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Letter to the editor

Theories, no evidence

Editor:

It’s recently been reported that former President Trump’s personal lawyer, Rudy Giuliani, stated to to the Speaker of the Arizona House that: “We’ve got lots of theories, we just don’t have the evidence.” He was, of course, referring to Trump’s never-ending allegations that the 2020 election was stolen.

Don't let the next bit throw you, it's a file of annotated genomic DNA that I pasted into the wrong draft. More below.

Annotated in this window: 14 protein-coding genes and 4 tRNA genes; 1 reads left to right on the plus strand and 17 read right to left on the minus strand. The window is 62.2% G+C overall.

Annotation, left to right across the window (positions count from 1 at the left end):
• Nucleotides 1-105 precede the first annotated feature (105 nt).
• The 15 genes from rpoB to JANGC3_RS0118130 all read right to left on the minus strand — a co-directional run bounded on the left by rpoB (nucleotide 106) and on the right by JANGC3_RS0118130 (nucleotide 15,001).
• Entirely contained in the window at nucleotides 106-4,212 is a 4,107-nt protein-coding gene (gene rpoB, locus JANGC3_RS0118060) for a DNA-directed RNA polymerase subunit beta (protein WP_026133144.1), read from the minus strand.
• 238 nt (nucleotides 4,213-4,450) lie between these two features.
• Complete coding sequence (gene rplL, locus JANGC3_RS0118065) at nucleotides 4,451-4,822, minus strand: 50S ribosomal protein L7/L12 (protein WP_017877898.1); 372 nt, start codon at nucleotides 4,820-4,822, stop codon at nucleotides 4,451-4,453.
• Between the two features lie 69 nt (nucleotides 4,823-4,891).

I have no idea how many Republicans in these parts still adhere to this trumped-up story about the 2020 presidential election, though I note with some amusement that none of the “Write of Center” authors has addressed it. Instead, they’ve gone back to hanging their hat on bumper-sticker-like prognostications about what the Republican Party purportedly stands for. (See e.g., “Discussing the American majority, 22 July 2022) One of the things that lawyers learn in law school is how to discern the difference between evidence and allegation, fact and fiction, veracity and deceit. Unfortunately, way too many Republicans are in dire need of a quick course on just such distinctions. With regard to allegations of voter fraud and the 2020 presidential election in particular, these Republicans should read a recent report distributed online by the conservative Cato Institute and written by a number of prominent political conservatives. That publication is titled “Lost, Not Stolen: The Conservative Case that Trump Lost and Biden Won the 2020 Presidential Election.”

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